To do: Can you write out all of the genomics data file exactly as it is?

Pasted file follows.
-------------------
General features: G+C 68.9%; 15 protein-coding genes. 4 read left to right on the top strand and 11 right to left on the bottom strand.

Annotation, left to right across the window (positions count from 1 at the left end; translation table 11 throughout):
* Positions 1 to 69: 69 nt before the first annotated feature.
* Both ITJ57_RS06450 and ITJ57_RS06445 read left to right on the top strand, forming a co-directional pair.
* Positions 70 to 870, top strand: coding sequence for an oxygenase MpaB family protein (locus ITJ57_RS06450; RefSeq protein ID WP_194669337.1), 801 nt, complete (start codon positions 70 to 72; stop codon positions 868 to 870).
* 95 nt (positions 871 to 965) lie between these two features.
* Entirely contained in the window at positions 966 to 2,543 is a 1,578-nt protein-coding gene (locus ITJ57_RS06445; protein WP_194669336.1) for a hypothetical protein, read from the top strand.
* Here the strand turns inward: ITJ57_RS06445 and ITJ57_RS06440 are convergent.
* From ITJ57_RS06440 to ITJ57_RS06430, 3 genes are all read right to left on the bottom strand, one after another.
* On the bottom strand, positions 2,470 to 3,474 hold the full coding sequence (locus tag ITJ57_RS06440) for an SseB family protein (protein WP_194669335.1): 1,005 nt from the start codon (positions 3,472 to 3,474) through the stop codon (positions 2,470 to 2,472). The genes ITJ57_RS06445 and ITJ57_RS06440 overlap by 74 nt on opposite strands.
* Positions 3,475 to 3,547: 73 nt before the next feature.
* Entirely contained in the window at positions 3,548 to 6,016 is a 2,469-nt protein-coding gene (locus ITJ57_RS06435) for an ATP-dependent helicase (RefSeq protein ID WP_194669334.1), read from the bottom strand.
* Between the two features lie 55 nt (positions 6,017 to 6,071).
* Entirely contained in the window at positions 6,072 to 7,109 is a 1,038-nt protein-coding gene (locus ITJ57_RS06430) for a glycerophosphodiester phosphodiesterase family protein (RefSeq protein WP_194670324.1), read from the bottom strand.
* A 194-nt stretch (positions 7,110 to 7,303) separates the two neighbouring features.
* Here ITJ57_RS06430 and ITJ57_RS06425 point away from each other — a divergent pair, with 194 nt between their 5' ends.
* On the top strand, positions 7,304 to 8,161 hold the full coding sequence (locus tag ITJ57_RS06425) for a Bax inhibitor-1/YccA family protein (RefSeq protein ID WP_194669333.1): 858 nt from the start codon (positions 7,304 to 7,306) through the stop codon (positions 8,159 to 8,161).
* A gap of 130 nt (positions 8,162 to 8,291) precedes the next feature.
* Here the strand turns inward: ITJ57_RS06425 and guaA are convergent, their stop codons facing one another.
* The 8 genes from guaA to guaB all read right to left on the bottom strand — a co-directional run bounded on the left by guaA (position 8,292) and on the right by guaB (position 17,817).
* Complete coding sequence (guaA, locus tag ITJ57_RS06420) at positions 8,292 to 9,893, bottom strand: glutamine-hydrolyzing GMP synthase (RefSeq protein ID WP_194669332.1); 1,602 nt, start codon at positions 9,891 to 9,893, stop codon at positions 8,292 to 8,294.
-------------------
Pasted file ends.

General features: G+C 68.9%; 15 protein-coding genes. 4 read left to right on the top strand and 11 right to left on the bottom strand.

Annotation, left to right across the window (positions count from 1 at the left end; translation table 11 throughout):
* Positions 1 to 69: 69 nt before the first annotated feature.
* Both ITJ57_RS06450 and ITJ57_RS06445 read left to right on the top strand, forming a co-directional pair.
* Positions 70 to 870, top strand: coding sequence for an oxygenase MpaB family protein (locus ITJ57_RS06450; RefSeq protein ID WP_194669337.1), 801 nt, complete (start codon positions 70 to 72; stop codon positions 868 to 870).
* 95 nt (positions 871 to 965) lie between these two features.
* Entirely contained in the window at positions 966 to 2,543 is a 1,578-nt protein-coding gene (locus ITJ57_RS06445; protein WP_194669336.1) for a hypothetical protein, read from the top strand.
* Here the strand turns inward: ITJ57_RS06445 and ITJ57_RS06440 are convergent.
* From ITJ57_RS06440 to ITJ57_RS06430, 3 genes are all read right to left on the bottom strand, one after another.
* On the bottom strand, positions 2,470 to 3,474 hold the full coding sequence (locus tag ITJ57_RS06440) for an SseB family protein (protein WP_194669335.1): 1,005 nt from the start codon (positions 3,472 to 3,474) through the stop codon (positions 2,470 to 2,472). The genes ITJ57_RS06445 and ITJ57_RS06440 overlap by 74 nt on opposite strands.
* Positions 3,475 to 3,547: 73 nt before the next feature.
* Entirely contained in the window at positions 3,548 to 6,016 is a 2,469-nt protein-coding gene (locus ITJ57_RS06435) for an ATP-dependent helicase (RefSeq protein ID WP_194669334.1), read from the bottom strand.
* Between the two features lie 55 nt (positions 6,017 to 6,071).
* Entirely contained in the window at positions 6,072 to 7,109 is a 1,038-nt protein-coding gene (locus ITJ57_RS06430) for a glycerophosphodiester phosphodiesterase family protein (RefSeq protein WP_194670324.1), read from the bottom strand.
* A 194-nt stretch (positions 7,110 to 7,303) separates the two neighbouring features.
* Here ITJ57_RS06430 and ITJ57_RS06425 point away from each other — a divergent pair, with 194 nt between their 5' ends.
* On the top strand, positions 7,304 to 8,161 hold the full coding sequence (locus tag ITJ57_RS06425) for a Bax inhibitor-1/YccA family protein (RefSeq protein ID WP_194669333.1): 858 nt from the start codon (positions 7,304 to 7,306) through the stop codon (positions 8,159 to 8,161).
* A gap of 130 nt (positions 8,162 to 8,291) precedes the next feature.
* Here the strand turns inward: ITJ57_RS06425 and guaA are convergent, their stop codons facing one another.
* The 8 genes from guaA to guaB all read right to left on the bottom strand — a co-directional run bounded on the left by guaA (position 8,292) and on the right by guaB (position 17,817).
* Complete coding sequence (guaA, locus tag ITJ57_RS06420) at positions 8,292 to 9,893, bottom strand: glutamine-hydrolyzing GMP synthase (RefSeq protein ID WP_194669332.1); 1,602 nt, start codon at positions 9,891 to 9,893, stop codon at positions 8,292 to 8,294.